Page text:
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pigs might fly

'If you put two pigs flying up O'Connell Street it'd be the number one news item on RTE'

Point-scoring was the order of the day as RTE appeared before an Oireachtas Committee today to discuss alleged bias in its coverage.

SEVERAL REPRESENTATIVES FROM RTE were in front of the Communications Committee at Leinster House today to discuss the question of bias within the media.

For the most part however the hearing descended into a barrage of political point-scoring with representatives from across the spectrum taking the opportunity to get certain things off their chest.

First up was committee chair, Fine Gael’s John O’Mahony who suggested that the worst of the editorial bias at RTE is to be seen in their light entertainment coverage as opposed to current affairs. Without being specific he most likely was speaking with reference to the Late Late Show or Brendan O’Connor’s now-cancelled Saturday Night Show.

RTE Deputy Director General Kevin Bakhurst acknowledged that it was a ‘valid’ question and that the state broadcaster ‘doesn’t always get it right’.

Donovan Patrick O'Donovan

Another Fine Gael TD, Limerick’s Patrick O’Donovan, was far more animated in his questioning, and had very specific points he wanted to make:

  • That coverage at RTE is so imbalanced towards Dublin that ‘if you put two pigs flying up O’Connell Street it’d be the number one news item on RTE’
  • That RTE’s editorial bias was wholly evident in both the ‘Mission To Prey’ debacle and the issues of Tweetgate, which he claimed cost Seán Gallagher the 2011 presidential election, and that lessons needed to be learned
  • That Eamon Dunphy’s appearance as an independent reporter on Claire Byrne Live recently is shambolic given that he openly admits to voting Sinn Féin
  • That RTE have an obligation to reveal what they pay their presenters

O’Donovan further accused RTE of ‘fixing things that aren’t broken’ by cancelling certain programmes, specifically Questions and Answers. The John Perry saga (where the Fine Gael TD and former minister was revealed to have employed his wife in a job with a €38,000 salary) from last week was also obviously a sore point for him.

“I don’t suppose if we trawled through the HR files at RTE we’d find any evidence of nepotism going on there would we?” he said.

Bakhurst replied that Eamon Dunphy’s report from France was an ‘authored piece, not an independent one’, and that it was designed to be ‘provocative’.

Regarding O’Donovan’s assertions of regional bias Bakhurst acknowledged the broadcaster had erred in not covering the crowds in Limerick in greater detail as it became European City of Culture last year.

That was a mistake as I’ve said before. We did one full piece on the Six-One News but we should have done more.
As for Questions and Answers, it was cancelled before my time I’m afraid. But you don’t want a great programme like that to wither away, it’s a difficult balance to strike.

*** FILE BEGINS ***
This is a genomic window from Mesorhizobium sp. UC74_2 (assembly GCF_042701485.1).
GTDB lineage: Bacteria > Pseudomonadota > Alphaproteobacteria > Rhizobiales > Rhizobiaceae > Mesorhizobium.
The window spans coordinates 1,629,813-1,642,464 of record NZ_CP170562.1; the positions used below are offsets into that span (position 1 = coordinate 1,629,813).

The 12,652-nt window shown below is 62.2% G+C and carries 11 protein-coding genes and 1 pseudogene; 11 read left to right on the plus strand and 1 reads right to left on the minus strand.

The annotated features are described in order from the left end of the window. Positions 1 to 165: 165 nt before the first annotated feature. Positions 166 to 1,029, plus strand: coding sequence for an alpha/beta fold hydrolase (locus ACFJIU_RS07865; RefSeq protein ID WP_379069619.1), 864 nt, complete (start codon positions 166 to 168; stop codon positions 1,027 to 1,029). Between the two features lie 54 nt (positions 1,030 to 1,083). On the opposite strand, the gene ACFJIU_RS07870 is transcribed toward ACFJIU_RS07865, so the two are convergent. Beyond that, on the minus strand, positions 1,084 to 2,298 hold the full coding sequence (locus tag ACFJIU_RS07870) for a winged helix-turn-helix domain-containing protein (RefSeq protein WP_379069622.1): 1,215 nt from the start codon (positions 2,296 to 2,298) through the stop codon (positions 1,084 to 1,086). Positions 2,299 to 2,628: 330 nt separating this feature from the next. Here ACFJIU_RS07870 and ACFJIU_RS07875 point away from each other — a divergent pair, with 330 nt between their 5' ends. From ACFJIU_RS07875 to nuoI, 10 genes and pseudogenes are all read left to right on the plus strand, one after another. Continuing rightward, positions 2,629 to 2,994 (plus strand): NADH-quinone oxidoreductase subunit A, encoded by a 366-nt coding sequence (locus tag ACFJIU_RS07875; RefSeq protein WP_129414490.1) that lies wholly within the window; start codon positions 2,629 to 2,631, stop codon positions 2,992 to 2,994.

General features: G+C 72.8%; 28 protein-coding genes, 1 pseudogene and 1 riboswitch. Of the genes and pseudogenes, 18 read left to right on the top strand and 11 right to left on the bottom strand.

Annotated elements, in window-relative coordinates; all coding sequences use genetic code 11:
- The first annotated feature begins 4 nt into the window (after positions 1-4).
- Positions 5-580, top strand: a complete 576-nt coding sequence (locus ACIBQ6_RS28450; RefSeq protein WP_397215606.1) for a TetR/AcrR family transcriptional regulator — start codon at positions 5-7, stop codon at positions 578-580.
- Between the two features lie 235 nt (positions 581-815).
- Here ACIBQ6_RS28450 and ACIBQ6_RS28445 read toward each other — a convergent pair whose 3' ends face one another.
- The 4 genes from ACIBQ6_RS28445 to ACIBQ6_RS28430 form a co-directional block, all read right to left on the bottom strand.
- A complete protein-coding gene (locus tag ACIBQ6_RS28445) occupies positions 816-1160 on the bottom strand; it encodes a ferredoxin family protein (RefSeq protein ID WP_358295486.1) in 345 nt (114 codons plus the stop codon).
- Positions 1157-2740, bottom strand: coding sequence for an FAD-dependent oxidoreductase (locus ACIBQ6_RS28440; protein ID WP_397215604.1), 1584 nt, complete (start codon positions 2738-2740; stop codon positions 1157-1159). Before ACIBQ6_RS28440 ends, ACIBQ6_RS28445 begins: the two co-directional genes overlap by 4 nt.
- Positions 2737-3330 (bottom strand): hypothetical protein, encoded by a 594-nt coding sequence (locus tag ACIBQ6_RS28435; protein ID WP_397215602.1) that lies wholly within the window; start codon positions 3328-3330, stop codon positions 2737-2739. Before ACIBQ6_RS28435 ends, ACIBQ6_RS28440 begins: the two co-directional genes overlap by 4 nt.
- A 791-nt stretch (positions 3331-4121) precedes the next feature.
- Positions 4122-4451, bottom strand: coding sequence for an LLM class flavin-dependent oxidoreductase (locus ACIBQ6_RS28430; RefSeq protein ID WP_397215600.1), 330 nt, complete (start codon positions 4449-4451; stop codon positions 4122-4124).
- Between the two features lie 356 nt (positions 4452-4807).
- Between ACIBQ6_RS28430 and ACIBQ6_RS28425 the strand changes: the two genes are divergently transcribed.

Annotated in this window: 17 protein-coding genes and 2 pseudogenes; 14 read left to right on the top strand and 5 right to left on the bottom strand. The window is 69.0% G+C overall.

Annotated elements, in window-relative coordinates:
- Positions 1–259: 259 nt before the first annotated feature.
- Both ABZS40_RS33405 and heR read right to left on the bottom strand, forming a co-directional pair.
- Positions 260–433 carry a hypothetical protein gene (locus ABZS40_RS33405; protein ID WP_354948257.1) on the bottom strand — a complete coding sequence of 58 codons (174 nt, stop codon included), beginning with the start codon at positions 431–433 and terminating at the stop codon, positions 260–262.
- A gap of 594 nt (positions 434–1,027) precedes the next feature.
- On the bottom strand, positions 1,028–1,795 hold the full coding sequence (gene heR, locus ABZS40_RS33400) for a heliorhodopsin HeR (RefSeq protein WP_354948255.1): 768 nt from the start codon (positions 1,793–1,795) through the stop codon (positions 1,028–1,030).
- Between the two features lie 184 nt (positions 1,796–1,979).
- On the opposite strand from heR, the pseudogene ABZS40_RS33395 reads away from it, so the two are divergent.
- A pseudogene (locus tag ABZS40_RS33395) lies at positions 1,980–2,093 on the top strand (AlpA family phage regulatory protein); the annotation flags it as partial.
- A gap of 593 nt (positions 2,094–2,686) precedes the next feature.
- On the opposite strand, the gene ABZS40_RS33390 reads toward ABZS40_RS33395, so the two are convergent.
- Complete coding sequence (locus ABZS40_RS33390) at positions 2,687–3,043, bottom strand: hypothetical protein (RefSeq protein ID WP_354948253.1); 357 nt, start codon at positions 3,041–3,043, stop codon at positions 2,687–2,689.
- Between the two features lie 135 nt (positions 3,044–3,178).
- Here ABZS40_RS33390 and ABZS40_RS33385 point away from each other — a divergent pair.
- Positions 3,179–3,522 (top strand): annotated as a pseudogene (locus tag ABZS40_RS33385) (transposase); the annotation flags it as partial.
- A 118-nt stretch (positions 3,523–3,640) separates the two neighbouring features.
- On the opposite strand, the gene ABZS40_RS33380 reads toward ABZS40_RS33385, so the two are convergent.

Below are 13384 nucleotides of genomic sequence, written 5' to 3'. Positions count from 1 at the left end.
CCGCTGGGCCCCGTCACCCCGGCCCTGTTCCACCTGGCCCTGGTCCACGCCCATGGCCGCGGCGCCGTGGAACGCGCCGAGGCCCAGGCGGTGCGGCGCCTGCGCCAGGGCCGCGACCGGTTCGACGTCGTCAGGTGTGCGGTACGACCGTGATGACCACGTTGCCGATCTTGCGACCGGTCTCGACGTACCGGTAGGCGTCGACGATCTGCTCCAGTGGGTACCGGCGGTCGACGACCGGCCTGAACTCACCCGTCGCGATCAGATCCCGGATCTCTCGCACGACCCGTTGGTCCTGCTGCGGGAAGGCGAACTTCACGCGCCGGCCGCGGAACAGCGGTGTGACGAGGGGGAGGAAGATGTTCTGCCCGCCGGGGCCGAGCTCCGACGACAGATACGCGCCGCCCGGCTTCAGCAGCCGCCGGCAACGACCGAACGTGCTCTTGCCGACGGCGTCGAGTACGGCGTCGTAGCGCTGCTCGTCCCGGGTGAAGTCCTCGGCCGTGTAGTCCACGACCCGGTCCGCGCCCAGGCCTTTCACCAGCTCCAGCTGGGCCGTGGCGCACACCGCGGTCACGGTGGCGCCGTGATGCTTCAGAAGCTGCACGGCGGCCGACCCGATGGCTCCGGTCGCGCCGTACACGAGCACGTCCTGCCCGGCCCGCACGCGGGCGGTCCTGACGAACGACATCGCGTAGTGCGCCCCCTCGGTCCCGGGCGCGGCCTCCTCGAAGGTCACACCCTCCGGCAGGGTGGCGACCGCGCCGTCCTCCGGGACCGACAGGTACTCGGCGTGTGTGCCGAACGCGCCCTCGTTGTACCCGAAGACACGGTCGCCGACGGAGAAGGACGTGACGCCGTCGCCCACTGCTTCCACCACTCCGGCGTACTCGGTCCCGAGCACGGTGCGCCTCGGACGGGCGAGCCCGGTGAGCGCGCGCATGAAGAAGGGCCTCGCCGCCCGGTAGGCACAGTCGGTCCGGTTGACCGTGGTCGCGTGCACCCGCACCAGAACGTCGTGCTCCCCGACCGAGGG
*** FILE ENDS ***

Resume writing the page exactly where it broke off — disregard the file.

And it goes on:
Bakhurst, commee RTE Deputy Director General Kevin Bakhurst

He was unequivocal on the charge of nepotism however.

There is none. We’re very public about the competitions we have. We wouldn’t stand for it, and if I knew of any I would take a very, very dim view of it.
As for what our presenters are paid, we do reveal it, but we do it with a timelag to maintain competitiveness. We operate in a highly competitive market, and as you know we’ve lost presenters in recent times because rivals have known exactly what they had to pay in order to poach our people.

O’Donovan’s assertions regarding the 2011 presidential election were not addressed.

Fianna Fáil’s Michael Moynihan described RTE as having ‘a sort of groupthink’ going on in current affairs.

He further accused RTE of blatant bias in not having any Fianna Fáil representative on discussion programme Claire Byrne Live in its first six weeks of operation, and of ignoring certain submissions they had made on childcare.

Current Affairs head David Nally replied that ‘someone will always feel aggrieved’.

Nally David Nally

“Look at it objectively and impartially as we do,” he said.

The shareout is very fair. On Claire Byrne the government has had close to half of the appearances, the opposition a little bit more.
Of the opposition Fianna Fáil have made the most appearances.

“That’s because you had to let us on after we kicked up an almighty song and dance over it,” replied Moynihan.

bANKING 699 copy RTE Chairperson Moya Doherty and Kevin Bakhurst arrive at the Communications Committee today Sam Boal / Photocall Ireland Sam Boal / Photocall Ireland / Photocall Ireland

The hearing was attended by Moya Doherty (Chairperson of RTE), Bakhurst, Nally, Tom McGuire (head of RTE Radio 1), and Deirdre McCarthy (political assignments editor at RTE News), with Bakhurst doing the majority of the talking.

As the session began Doherty asserted that 87% of the Irish public trust RTE’s news and current affairs output.

“If we showed political bias it wouldn’t be tolerated by the public,” she said.

Our first duty is to show different shades of political opinion, to give voice to water protesters as much as to Irish Water for example.
We must be responsive to the interests and concerns of the whole community.

The state broadcaster receives €134 million in licence fee funding each year.

Read: No comment from RTÉ after Late Late Show ‘doesn’t give Tony Fenton even 30 seconds’

Read: RTE’s Morning Edition is axed due to “financial pressure”

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